At the counter of Iqaluit’s Baffin Deli, a line forms behind Padma Suramala as she pays for coffee. Her work jacket has the bold words CHIEF CORONER in silvery reflective letters on its back. From the doorway, patrons pause with uneasy expressions, unsure if some horrible event has occurred at their tiny snack bar. Outside in the parking lot, her similarly marked white Ford Expedition makes an equally ominous impression.
“The vehicle has its own social stigma,” Ms. Suramala says.
Nowhere in Canada is spotting a coroner arguably less liked and more likely than Nunavut, with its higher rates of murder, suicide and sudden infant death than any other province or territory. And Ms. Suramala came to the vast, frozen North from afar – a nurse from steamy southern India who, in the last three years, has overseen investigations of more than 500 deaths. Iqaluit’s cemetery is rapidly running out of free space, and the city’s single hearse with the two missing hubcaps is sporadically unavailable due to mechanical issues and overbooking, but Ms. Suramala brings a warmth to the cold realities of her business, approaching it with a smile.
There is no denying, however, that the sheer volume of violent death and the hellacious pace takes its toll.
“People ask me what I do when there is no death. They’ve no idea the enormous amount of work involved in these investigations,” she says. Ms. Suramala sends any unclear, unattended or suspicious death south for autopsy. For every death in the territory, unexplained or not, she does an external examination – unless the deceased happened to reside in a farther-flung community, at which point she summons the services of one of the 20-odd volunteer coroners who typically double as hamlet officials or teachers. “In a day I might have four deaths. I might have five. There may be none.”
Part of the coroner’s code is to speak for the dead – “fact finding,” as she says, not “fault finding” – likening each investigation to piecing together a puzzle.
“I want to do the investigation thoroughly,” she says, almost unconsciously shifting her thoughts to Nunavut’s all-too-common instances of suicide. “It’s not easy for someone to decide to take their life with their own conscience. It’s really hard. I always think, ‘Why didn’t you talk to someone with your problems? This leaves everyone who loved you in deep sorrow, including me.’”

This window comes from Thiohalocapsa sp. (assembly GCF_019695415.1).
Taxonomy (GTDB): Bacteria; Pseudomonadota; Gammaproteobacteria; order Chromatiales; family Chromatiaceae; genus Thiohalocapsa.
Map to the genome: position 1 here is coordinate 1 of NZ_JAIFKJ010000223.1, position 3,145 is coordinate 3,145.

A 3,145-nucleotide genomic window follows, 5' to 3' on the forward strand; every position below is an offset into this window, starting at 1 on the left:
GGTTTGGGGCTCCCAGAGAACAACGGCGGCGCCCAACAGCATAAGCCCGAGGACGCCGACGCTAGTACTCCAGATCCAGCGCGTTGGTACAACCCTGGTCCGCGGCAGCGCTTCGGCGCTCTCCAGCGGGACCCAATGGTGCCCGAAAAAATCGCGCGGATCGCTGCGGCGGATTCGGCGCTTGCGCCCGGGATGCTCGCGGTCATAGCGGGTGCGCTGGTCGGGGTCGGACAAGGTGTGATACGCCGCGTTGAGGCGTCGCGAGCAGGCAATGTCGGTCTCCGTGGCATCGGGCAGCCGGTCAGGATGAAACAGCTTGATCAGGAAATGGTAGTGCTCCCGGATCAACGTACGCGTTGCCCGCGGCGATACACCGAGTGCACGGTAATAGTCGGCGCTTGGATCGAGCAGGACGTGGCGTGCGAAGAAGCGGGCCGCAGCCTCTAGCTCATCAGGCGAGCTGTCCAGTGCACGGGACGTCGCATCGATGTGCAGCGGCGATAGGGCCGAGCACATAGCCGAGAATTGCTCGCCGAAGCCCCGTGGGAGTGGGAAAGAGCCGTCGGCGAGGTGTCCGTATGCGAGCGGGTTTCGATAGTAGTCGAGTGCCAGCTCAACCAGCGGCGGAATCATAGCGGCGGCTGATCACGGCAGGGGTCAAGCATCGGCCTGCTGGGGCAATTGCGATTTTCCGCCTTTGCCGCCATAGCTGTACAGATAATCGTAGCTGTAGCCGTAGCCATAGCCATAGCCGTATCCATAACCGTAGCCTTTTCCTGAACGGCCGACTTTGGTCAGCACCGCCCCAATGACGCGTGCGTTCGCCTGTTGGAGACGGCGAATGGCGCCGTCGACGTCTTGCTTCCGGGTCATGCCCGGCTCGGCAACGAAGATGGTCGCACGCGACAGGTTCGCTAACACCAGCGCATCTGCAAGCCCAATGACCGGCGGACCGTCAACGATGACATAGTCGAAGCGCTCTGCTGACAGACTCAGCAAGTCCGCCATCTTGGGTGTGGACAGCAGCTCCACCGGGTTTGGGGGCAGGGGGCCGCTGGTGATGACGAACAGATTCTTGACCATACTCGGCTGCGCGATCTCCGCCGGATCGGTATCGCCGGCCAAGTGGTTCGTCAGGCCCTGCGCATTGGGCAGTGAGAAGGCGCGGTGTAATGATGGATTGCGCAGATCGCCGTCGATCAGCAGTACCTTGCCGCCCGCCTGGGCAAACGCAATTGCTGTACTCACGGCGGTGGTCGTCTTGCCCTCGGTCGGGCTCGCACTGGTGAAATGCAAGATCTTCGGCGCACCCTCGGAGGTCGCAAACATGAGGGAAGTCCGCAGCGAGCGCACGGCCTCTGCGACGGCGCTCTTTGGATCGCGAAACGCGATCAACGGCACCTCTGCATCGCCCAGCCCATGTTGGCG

Born into a military family in India, Ms. Suramala herself joined the ranks in 1983. There she began nursing, was commissioned as lieutenant and served for 21 years throughout India. “When you train,” she says, emphasizing each word, “you will serve.”
In 2005, Ms. Suramala wanted to come to Canada, and a placement agency dispatched her to the North, where nurses were badly needed. She moved to Cambridge Bay, imagining a cold Canadian cityscape like Montreal or Toronto and heeding suggestions to buy a good parka and heavy-duty boots without really getting why. India from north to south is hot, she figured, how different could north and south Canada be?
Nursing soon brought her to Iqaluit, population about 7,000, which had recently doubled in size, and there at the hospital she was asked to fill in for a chief coroner who’d taken sick leave. It’s now her full-time job.
“She’s doing the work of many coroners,” said Sandy Napier, a volunteer coroner for 17 years living in Rankin Inlet. “She is one of the keenest chief coroners I’ve ever worked for.” He and the territory’s other lay-coroners are under the direct tutelage of Ms. Suramala, who is on-call 24/7. “People die at all hours,” he said. “It doesn’t matter if it’s 3 a.m., we pick up the phone and she’s there for us.”
For the chief coroner, pay is commensurate with stress, though Ms. Suramala isn’t big on elaborating on either. She says pay is fair and she makes about the same as most southern coroners, who have less workloads but generally have a medical degree.
She deals with the mental challenges the best she can. When a 737 passenger jet crashed in Resolute in August, 2011, killing 12 people aboard, Ms. Suramala admits she became withdrawn and lost her appetite, not to mention sleep. “For a period of time I had nightmares,” she says.
She got through the dark period with exercise, Indian home-cooking and the support of her husband René, who is also a volunteer coroner and whom she married in traditional lavish Indian custom in Nunavut last year. She’s learned to supplement her daily work routine by volunteering at the women’s shelter and baking locally famous homemade samosas for charity. Unlike most other coroners, she attends funerals often as a courtesy to the deceased’s family.
Like her chief coroner predecessors, Ms. Suramala doesn’t see herself doing the job forever. Most last only a few years; she expects to stay for 10. She deals in death with a sense of duty, which isn’t to say she doesn’t feel sadness.
“As a human being I have feelings,” she says. “If one person dies in a family, it takes a long time to recover from the shock of their loss. For me, it’s like constant waves hitting every day and every hour.” She says colleagues at the hospital ask her how she does it – day in, day out.
“I just smile and say someone has to do it.”